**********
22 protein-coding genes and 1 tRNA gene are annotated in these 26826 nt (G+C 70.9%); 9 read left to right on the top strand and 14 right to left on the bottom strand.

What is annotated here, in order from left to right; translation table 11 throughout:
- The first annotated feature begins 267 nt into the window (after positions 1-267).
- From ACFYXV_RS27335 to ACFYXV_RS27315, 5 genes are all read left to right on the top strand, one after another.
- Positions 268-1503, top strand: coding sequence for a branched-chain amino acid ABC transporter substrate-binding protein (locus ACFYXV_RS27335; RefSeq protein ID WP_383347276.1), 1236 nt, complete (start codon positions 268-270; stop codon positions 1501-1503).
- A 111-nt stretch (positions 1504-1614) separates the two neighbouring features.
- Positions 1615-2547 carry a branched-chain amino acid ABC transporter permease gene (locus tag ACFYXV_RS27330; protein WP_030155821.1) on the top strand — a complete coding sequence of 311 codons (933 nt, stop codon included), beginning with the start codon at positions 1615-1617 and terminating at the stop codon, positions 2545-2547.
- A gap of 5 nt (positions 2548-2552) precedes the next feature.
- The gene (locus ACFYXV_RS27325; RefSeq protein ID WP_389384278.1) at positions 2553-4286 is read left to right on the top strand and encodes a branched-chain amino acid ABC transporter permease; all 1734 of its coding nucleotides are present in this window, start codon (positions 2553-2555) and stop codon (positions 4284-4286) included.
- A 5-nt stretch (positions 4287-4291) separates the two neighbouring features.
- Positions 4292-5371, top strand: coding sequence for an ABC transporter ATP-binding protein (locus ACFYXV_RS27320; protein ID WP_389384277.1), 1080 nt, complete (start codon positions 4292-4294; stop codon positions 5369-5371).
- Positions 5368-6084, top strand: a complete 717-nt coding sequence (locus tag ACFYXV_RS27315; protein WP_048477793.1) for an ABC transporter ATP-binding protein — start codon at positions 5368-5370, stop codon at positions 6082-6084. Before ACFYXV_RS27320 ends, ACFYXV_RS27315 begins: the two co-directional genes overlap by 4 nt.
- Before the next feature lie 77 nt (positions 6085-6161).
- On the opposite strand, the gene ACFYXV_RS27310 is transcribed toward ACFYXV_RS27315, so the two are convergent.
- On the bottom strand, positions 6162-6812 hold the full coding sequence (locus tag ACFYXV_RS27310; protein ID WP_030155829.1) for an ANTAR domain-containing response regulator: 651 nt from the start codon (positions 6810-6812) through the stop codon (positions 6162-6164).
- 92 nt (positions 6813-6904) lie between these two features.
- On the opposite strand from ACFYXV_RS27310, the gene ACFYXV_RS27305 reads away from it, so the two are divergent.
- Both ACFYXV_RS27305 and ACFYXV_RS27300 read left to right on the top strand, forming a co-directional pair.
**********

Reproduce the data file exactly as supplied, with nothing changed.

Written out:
22 protein-coding genes and 1 tRNA gene are annotated in these 26826 nt (G+C 70.9%); 9 read left to right on the top strand and 14 right to left on the bottom strand.

What is annotated here, in order from left to right; translation table 11 throughout:
- The first annotated feature begins 267 nt into the window (after positions 1-267).
- From ACFYXV_RS27335 to ACFYXV_RS27315, 5 genes are all read left to right on the top strand, one after another.
- Positions 268-1503, top strand: coding sequence for a branched-chain amino acid ABC transporter substrate-binding protein (locus ACFYXV_RS27335; RefSeq protein ID WP_383347276.1), 1236 nt, complete (start codon positions 268-270; stop codon positions 1501-1503).
- A 111-nt stretch (positions 1504-1614) separates the two neighbouring features.
- Positions 1615-2547 carry a branched-chain amino acid ABC transporter permease gene (locus tag ACFYXV_RS27330; protein WP_030155821.1) on the top strand — a complete coding sequence of 311 codons (933 nt, stop codon included), beginning with the start codon at positions 1615-1617 and terminating at the stop codon, positions 2545-2547.
- A gap of 5 nt (positions 2548-2552) precedes the next feature.
- The gene (locus ACFYXV_RS27325; RefSeq protein ID WP_389384278.1) at positions 2553-4286 is read left to right on the top strand and encodes a branched-chain amino acid ABC transporter permease; all 1734 of its coding nucleotides are present in this window, start codon (positions 2553-2555) and stop codon (positions 4284-4286) included.
- A 5-nt stretch (positions 4287-4291) separates the two neighbouring features.
- Positions 4292-5371, top strand: coding sequence for an ABC transporter ATP-binding protein (locus ACFYXV_RS27320; protein ID WP_389384277.1), 1080 nt, complete (start codon positions 4292-4294; stop codon positions 5369-5371).
- Positions 5368-6084, top strand: a complete 717-nt coding sequence (locus tag ACFYXV_RS27315; protein WP_048477793.1) for an ABC transporter ATP-binding protein — start codon at positions 5368-5370, stop codon at positions 6082-6084. Before ACFYXV_RS27320 ends, ACFYXV_RS27315 begins: the two co-directional genes overlap by 4 nt.
- Before the next feature lie 77 nt (positions 6085-6161).
- On the opposite strand, the gene ACFYXV_RS27310 is transcribed toward ACFYXV_RS27315, so the two are convergent.
- On the bottom strand, positions 6162-6812 hold the full coding sequence (locus tag ACFYXV_RS27310; protein ID WP_030155829.1) for an ANTAR domain-containing response regulator: 651 nt from the start codon (positions 6810-6812) through the stop codon (positions 6162-6164).
- 92 nt (positions 6813-6904) lie between these two features.
- On the opposite strand from ACFYXV_RS27310, the gene ACFYXV_RS27305 reads away from it, so the two are divergent.
- Both ACFYXV_RS27305 and ACFYXV_RS27300 read left to right on the top strand, forming a co-directional pair.